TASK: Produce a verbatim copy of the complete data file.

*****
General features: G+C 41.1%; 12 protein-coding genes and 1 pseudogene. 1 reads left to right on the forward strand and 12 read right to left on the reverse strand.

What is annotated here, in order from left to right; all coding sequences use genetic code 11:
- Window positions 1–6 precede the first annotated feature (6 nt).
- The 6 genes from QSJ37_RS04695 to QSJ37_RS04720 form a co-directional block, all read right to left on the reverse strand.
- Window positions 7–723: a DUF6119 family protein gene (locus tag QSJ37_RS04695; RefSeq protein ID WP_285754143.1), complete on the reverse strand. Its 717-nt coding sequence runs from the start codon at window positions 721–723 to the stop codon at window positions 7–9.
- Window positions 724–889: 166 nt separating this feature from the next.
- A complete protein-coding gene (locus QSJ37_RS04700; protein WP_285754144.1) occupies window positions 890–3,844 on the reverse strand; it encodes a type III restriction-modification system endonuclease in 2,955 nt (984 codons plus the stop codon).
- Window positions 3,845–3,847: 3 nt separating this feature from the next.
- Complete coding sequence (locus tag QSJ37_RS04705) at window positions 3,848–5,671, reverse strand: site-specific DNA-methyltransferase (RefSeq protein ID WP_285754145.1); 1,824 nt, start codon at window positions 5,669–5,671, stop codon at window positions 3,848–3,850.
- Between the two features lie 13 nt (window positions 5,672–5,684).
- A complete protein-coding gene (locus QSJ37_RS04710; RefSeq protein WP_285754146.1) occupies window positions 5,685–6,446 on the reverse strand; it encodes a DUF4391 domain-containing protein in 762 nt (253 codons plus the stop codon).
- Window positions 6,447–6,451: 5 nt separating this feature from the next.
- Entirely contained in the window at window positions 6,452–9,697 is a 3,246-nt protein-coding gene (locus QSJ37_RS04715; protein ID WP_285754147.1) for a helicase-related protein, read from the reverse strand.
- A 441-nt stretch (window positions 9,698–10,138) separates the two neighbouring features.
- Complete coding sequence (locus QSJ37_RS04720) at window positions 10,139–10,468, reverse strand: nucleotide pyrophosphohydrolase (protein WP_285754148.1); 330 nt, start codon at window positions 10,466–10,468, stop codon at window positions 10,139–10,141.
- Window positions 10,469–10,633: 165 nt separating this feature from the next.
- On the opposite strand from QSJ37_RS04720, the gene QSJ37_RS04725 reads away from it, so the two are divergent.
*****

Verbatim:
General features: G+C 41.1%; 12 protein-coding genes and 1 pseudogene. 1 reads left to right on the forward strand and 12 read right to left on the reverse strand.

What is annotated here, in order from left to right; all coding sequences use genetic code 11:
- Window positions 1–6 precede the first annotated feature (6 nt).
- The 6 genes from QSJ37_RS04695 to QSJ37_RS04720 form a co-directional block, all read right to left on the reverse strand.
- Window positions 7–723: a DUF6119 family protein gene (locus tag QSJ37_RS04695; RefSeq protein ID WP_285754143.1), complete on the reverse strand. Its 717-nt coding sequence runs from the start codon at window positions 721–723 to the stop codon at window positions 7–9.
- Window positions 724–889: 166 nt separating this feature from the next.
- A complete protein-coding gene (locus QSJ37_RS04700; protein WP_285754144.1) occupies window positions 890–3,844 on the reverse strand; it encodes a type III restriction-modification system endonuclease in 2,955 nt (984 codons plus the stop codon).
- Window positions 3,845–3,847: 3 nt separating this feature from the next.
- Complete coding sequence (locus tag QSJ37_RS04705) at window positions 3,848–5,671, reverse strand: site-specific DNA-methyltransferase (RefSeq protein ID WP_285754145.1); 1,824 nt, start codon at window positions 5,669–5,671, stop codon at window positions 3,848–3,850.
- Between the two features lie 13 nt (window positions 5,672–5,684).
- A complete protein-coding gene (locus QSJ37_RS04710; RefSeq protein WP_285754146.1) occupies window positions 5,685–6,446 on the reverse strand; it encodes a DUF4391 domain-containing protein in 762 nt (253 codons plus the stop codon).
- Window positions 6,447–6,451: 5 nt separating this feature from the next.
- Entirely contained in the window at window positions 6,452–9,697 is a 3,246-nt protein-coding gene (locus QSJ37_RS04715; protein ID WP_285754147.1) for a helicase-related protein, read from the reverse strand.
- A 441-nt stretch (window positions 9,698–10,138) separates the two neighbouring features.
- Complete coding sequence (locus QSJ37_RS04720) at window positions 10,139–10,468, reverse strand: nucleotide pyrophosphohydrolase (protein WP_285754148.1); 330 nt, start codon at window positions 10,466–10,468, stop codon at window positions 10,139–10,141.
- Window positions 10,469–10,633: 165 nt separating this feature from the next.
- On the opposite strand from QSJ37_RS04720, the gene QSJ37_RS04725 reads away from it, so the two are divergent.